China will have 800 missiles aimed at Taiwan by 2005, Vice President Annette Lu (呂秀蓮) said yesterday, defending a controversial statement that the nation and its giant communist foe were in a state of "quasi-war." \nThat would be a substantial increase from the 500 missiles that Taiwan says China already has set up along its southeastern coast in preparation for a possible military showdown to take back the island it views as a renegade province. \n"More information has indicated the situation in the Taiwan Strait has entered into a very sensitive stage. I described it as on the verge of a quasi-war," the outspoken Lu said, who is among the government's fiercest critics of China. \n"China has accelerated its missile deployment. By next year, the number of missiles will likely reach 800 and it is growing at a speed faster than we have expected," she said in a briefing with foreign media reporters. \nLu said her "quasi-war" description last Friday -- which prompted President Chen Shui-bian's (陳水扁) office to issue a rare denial to cool confrontational rhetoric with China -- was an "objective description of the fact." \nChina is becoming increasingly concerned Taiwan will adopt a new constitution by 2008, a move Beijing sees as tantamount to formally declaring statehood. \nDangerous Flashpoint \nSome analysts view the Taiwan Strait as the most dangerous flashpoint in Asia. \nChen said last November that China has deployed 500 missiles against Taiwan and is adding to them at a rate of one every six days. To meet that threat, he hopes the legislature will approve a NT$610 billion (US$18 billion) budget to buy US weapons. \nLu called for the world to treat the crisis in the Taiwan Strait more seriously. She invited representatives from more than 20 countries to attend a conference in Taipei from August 13 to 15 to discuss democracy and regional security.
The Supreme Court on Tuesday found four men guilty of attempted murder in the 2017 stabbing of Spanish surfer Ignacio Prio on a Pingtung County beach in the final ruling in the case, sentencing them to three-and-a-half to six years in prison. The defendants had appealed their convictions for attempted murder in the first and second rulings, which had also led to prison sentences ranging from three-and-a-half years to six years. The then-42-year-old Prio went to Jialeshui Beach (佳樂水) near Kenting (墾丁) on March 31, 2017, was attacked after he asked four men to remove their fishing lines from an area
‘IMMORAL, INSINCERE’: Huang Kun-huei said that Ma was ‘distorting history’ in claiming that Lee Teng-hui laid the foundation for the so-called ‘1992 consensus’ Former Presidential Office secretary-general Huang Kun-huei (黃昆輝) on Saturday rejected former president Ma Ying-jeou’s (馬英九) claim that former president Lee Teng-hui (李登輝) had been a proponent of Beijing’s “one China” principle. Lee, who served as president from 1988 to 2000, died in Taipei on Thursday last week. After visiting the Taipei Guest House on Saturday to pay his respects to Lee, Ma posted on Facebook that “28 years ago on this day” Lee hosted a session of the now-defunct National Unification Council, during which he passed a resolution on the “one China” principle. That resolution became the basis of the Chinese Nationalist Party’s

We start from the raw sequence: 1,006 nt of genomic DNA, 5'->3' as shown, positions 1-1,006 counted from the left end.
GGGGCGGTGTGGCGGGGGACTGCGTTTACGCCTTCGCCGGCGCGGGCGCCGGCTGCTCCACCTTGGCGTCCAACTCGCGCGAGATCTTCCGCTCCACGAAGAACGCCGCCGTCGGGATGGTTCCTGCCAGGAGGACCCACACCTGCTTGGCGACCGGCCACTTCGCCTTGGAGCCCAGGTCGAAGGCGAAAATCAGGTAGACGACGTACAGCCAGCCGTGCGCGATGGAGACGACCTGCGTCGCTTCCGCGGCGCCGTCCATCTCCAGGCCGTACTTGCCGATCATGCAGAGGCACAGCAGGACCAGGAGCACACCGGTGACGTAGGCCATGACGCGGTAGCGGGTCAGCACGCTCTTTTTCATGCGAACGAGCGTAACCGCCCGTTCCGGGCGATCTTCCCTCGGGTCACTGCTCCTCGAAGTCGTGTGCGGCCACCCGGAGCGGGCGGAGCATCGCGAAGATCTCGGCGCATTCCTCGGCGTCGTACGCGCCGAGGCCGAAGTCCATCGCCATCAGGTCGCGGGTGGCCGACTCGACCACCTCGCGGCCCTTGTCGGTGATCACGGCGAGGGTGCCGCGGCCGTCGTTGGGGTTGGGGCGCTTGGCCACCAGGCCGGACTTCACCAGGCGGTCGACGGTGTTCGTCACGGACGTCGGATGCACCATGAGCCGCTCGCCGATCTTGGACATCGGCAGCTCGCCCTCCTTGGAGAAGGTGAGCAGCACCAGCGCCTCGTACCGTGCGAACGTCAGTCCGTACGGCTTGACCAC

NEW ERA: Taiwan, which has controlled its virus outbreak, now faces the challenge of safely resuming economic exchanges with other nations, Chang Shan-chwen said People should not focus entirely on having zero new confirmed COVID-19 cases in Taiwan, but neglect overall control over the disease situation, Central Epidemic Command Center (CECC) specialist advisory panel convener Chang Shan-chwen (張上淳) said yesterday. Chang made the remark at a forum in Taipei discussing the steps Taiwan should take in the post-pandemic era, organized by the Chinese-language magazine Global Views Monthly. Chang, Centers for Disease Control (CDC) Director-General Chou Jih-haw (周志浩), and Stanford University’s Center for Policy, Outcomes and Prevention director C. Jason Wang (王智弘) each made a presentation, followed by a panel discussion with Chang, Wang and Buddhist Tzu
ANOTHER IMPORT: A Filipina who arrived on Friday to visit family developed a fever on Saturday and test results yesterday were positive, making her Taiwan’s 465th case The government’s real-name mask purchasing system is to be continued until at least the end of the year, the Central Epidemic Command Center (CECC) said yesterday, as it reported a new imported COVID-19 case from the Philippines. The center would continue to requisition mask production to ensure people can buy masks using the real-name system until the end of December, said Centers for Disease Control (CDC) Deputy Director-General Chuang Jen-hsiang (莊人祥), the CECC’s spokesman. While the CECC requisitions about 8 million masks per day to ensure there are enough for the real-name system, more than 10 million masks are produced per day